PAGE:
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McGRANE v. LIGHTHOUSE INN (2007)

Court of Appeals of Ohio,Sixth District, Lucas County.

McGRANE et al., Appellants, v. LIGHTHOUSE INN, Appellee.

No. L-06-1392.

Decided: August 31, 2007

George R. Royer, for appellants. Robert A. Woodley, Toledo, for appellee.

 {¶ 1} Plaintiffs-appellants, Nitja McGrane, John McGrane, Meghan McGrane, and Diane Bernath, appeal the August 17, 2006 judgment of the Lucas County Court of Common Pleas, which, following a trial to the court, found in favor of defendant-appellee, Lighthouse Inn. For the reasons that follow, we affirm the trial court's decision.

{¶ 2} The basic facts of this case are undisputed.   On May 6, 2000, a wedding reception was held at the Lighthouse Inn in Toledo, Lucas County, Ohio. The groom's brother, Michael Cannon, was involved in an altercation with two guests, one of whom required medical treatment.   The original case in this matter commenced in December 2000;  appellants settled their claims against Cannon, and the case was dismissed without prejudice.

{¶ 3} On January 12, 2004, appellants commenced the instant action.   Appellants alleged that the employees of appellee negligently served alcohol to an intoxicated person and/or failed to take steps to control Cannon's activities.   The complaint further alleged that as to Diane Bernath, the mother of the bride, appellee breached its contract by failing to “maintain reasonable order” during the reception.

{¶ 4} A trial to the court was held on May 16, 2005, and April 26, 2006, and a summary of the relevant evidence is as follows.   Kypros Diacou, the owner of the Lighthouse Inn, testified that no extra security is provided for private parties unless requested;  security is provided for the restaurant and bar located downstairs from the banquet hall.   Diacou stated that a police officer is stationed in the parking lot.   Diacou testified that they do not serve alcohol to visibly intoxicated individuals.

{¶ 5} Diacou testified that he was not aware of the altercation until he heard arguing in the parking lot.   Diacou sent the manager over to ascertain the problem;  the manager was told that it was a family matter and none of his business.   Diacou testified that in the 35 years he had been in the banquet and nightclub business, this was the only instance he recalls of an altercation during a wedding reception.

 {¶ 6} Diane Bernath testified that she contracted with appellee for her daughter's wedding reception.   Bernath testified that the wedding reception began around 6:30 p.m. and that the only Lighthouse Inn employees she saw the entire evening were the kitchen staff and two bartenders.

{¶ 7} Bernath testified that after the altercation, reception guests escorted Michael Cannon outside;  no Lighthouse Inn employees assisted.   Bernath stated that due to the incident, 90 percent of the guests were gone by 8:30 p.m. During cross-examination, Bernath acknowledged that with regard to the contract, she has no documents signed by either party.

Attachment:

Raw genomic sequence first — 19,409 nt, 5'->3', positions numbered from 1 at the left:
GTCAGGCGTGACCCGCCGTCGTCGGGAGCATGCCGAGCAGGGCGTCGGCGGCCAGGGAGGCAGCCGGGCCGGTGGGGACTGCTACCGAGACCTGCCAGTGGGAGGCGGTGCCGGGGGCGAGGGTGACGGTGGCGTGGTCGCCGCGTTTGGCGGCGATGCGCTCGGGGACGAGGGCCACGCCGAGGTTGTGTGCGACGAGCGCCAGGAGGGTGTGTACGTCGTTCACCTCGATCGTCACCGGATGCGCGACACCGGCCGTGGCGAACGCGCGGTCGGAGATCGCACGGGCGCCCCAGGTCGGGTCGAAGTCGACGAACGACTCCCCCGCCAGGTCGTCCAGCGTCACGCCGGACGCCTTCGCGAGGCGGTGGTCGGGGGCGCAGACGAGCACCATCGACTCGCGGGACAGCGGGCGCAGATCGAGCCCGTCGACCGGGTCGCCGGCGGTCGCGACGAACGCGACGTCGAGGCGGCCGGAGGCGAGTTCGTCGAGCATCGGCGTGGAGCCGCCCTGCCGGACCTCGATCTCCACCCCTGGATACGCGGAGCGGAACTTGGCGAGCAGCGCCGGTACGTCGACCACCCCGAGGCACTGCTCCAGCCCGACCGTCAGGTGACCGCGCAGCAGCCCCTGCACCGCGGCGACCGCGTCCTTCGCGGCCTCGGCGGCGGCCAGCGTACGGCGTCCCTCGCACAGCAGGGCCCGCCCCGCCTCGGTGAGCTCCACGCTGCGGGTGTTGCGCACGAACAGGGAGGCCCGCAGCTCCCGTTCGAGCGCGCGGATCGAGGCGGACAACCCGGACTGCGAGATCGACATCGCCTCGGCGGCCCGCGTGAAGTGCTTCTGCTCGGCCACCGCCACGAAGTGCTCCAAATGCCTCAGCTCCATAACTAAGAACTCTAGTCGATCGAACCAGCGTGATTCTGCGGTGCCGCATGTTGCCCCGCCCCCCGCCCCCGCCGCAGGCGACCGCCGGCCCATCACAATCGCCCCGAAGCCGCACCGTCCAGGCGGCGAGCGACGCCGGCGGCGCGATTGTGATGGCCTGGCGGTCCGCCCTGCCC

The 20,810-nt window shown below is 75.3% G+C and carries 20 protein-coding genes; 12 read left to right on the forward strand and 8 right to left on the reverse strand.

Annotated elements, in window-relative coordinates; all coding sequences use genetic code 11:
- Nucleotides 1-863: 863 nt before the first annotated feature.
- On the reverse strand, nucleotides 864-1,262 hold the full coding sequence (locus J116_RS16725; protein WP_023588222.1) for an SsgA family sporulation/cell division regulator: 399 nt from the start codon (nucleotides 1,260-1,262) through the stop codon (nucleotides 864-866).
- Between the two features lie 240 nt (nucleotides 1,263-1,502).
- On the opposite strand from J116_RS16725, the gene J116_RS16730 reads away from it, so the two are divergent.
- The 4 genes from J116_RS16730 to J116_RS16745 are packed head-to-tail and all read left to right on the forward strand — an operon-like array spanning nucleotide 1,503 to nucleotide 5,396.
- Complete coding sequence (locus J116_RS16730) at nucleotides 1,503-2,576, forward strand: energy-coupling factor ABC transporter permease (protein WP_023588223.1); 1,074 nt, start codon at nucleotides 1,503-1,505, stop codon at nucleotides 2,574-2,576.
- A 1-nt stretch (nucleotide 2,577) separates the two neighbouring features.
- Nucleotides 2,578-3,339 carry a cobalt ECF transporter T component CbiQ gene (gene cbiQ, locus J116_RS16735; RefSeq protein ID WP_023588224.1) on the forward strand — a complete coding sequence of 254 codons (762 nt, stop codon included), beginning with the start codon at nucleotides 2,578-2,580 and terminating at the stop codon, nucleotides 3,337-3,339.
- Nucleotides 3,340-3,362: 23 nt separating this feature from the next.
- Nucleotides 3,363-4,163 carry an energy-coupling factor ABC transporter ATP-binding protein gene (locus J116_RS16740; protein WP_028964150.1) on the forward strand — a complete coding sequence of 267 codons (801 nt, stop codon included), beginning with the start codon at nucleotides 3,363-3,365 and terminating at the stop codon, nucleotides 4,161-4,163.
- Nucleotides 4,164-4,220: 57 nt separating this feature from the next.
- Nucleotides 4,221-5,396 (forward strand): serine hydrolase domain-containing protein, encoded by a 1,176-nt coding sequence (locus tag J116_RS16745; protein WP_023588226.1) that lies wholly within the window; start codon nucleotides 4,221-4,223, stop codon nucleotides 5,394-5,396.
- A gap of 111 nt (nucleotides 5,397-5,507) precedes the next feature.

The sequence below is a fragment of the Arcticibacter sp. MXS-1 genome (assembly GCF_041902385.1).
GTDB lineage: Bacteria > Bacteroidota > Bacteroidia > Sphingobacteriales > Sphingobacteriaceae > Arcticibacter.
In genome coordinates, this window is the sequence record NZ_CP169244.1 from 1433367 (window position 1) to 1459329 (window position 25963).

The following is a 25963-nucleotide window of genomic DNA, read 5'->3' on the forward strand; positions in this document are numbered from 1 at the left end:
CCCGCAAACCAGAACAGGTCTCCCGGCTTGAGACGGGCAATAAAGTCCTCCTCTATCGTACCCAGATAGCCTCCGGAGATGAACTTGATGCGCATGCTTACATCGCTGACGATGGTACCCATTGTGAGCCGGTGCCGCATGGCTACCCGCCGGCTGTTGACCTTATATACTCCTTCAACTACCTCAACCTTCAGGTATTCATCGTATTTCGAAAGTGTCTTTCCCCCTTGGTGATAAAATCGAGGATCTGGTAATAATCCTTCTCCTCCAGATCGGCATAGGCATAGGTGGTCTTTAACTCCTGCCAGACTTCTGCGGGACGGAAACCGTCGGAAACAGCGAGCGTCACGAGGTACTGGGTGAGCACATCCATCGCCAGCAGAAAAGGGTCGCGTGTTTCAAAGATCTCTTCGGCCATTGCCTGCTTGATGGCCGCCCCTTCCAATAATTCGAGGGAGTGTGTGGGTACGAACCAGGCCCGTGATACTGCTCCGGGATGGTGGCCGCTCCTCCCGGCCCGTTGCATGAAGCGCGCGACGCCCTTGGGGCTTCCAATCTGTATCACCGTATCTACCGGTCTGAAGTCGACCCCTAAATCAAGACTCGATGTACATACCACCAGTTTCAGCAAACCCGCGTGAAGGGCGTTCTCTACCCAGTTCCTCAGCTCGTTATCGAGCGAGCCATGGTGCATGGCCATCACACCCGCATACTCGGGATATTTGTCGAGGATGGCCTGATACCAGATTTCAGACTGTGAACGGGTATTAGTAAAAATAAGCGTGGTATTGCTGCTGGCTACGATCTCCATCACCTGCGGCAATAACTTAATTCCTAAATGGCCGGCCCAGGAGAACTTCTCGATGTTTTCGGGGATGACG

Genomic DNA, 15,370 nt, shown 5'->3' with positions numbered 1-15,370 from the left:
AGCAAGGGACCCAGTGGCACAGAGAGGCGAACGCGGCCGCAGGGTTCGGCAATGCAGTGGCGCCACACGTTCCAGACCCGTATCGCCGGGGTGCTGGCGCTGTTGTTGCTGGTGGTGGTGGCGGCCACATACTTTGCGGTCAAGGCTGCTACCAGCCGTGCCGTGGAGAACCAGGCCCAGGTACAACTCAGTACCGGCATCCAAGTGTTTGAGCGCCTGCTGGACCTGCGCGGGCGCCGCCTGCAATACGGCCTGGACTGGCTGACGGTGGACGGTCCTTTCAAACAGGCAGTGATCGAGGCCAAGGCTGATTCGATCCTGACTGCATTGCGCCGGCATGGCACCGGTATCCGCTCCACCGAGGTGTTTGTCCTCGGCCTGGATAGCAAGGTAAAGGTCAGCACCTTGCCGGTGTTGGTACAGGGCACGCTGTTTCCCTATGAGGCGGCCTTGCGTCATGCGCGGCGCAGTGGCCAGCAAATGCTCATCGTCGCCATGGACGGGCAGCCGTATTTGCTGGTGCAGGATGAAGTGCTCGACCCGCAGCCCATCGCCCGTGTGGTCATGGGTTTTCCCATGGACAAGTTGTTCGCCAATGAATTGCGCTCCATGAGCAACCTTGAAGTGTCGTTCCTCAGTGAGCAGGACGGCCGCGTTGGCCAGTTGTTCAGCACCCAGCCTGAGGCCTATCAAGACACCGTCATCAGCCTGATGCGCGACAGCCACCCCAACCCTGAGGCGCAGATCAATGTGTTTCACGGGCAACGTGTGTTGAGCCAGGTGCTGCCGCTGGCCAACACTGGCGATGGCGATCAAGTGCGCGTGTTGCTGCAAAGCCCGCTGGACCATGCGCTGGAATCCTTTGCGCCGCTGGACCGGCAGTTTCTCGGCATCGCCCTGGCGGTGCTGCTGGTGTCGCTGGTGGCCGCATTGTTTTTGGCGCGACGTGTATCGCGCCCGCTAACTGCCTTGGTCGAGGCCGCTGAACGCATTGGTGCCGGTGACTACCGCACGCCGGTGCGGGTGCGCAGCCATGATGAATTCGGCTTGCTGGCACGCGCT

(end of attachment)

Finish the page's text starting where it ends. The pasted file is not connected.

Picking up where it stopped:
{¶ 8} Next, Nitja McGrane testified that she is Bernath's sister.   Nitja testified that during the wedding reception, she witnessed Cannon pinch her adult daughter Meghan McGrane's bottom.   Nitja testified that she reprimanded Cannon and walked away.   Nitja stated that she was dancing with her 18-month-old granddaughter in her arms when Cannon approached her on the dance floor.   He began “harassing and antagonizing” Nitja by “sparring” or fake-punching her.   A group of male guests grabbed Cannon and began to pull him off the dance floor.   According to Nitja, Cannon broke free, lunged at her, and knocked her down.   Nitja still had the child in her arms and fell on top of her.   Nitja arched her back to protect the child.

{¶ 9} Nitja's husband, John McGrane, arrived to ascertain what had happened.   Nitja testified that she observed Cannon turn around and punch John above his eye;  John fell to the ground.   John required emergency room treatment.   Nitja testified that she did not see any security, police or otherwise, either inside or outside the hall.   Nitja testified that she believed that Cannon was very intoxicated.

{¶ 10} John testified that he went to check on his wife after learning that she had been pushed down on the dance floor.   John went up to Cannon and tapped him on the shoulder.   Cannon swung around and struck John with his fist above John's left eye.   Cannon was wearing a ring, which caused a laceration.   John testified that he believed that Cannon was intoxicated;  he saw Cannon at the bar several times but did not see him get any drinks.   John testified that he did see Cannon several times with a drink in his hand.   John further testified that he did not see any security, either in the hall or the parking lot.

{¶ 11} Michael Torres testified that he witnessed Cannon drinking alcohol during the course of the wedding reception.   Torres testified that the bartender told Cannon that he had had enough to drink;  after the statement, the bartender gave Cannon three shots of tequila.   Torres admitted that he did not see Cannon consume any of the shots and that Cannon was with two other individuals.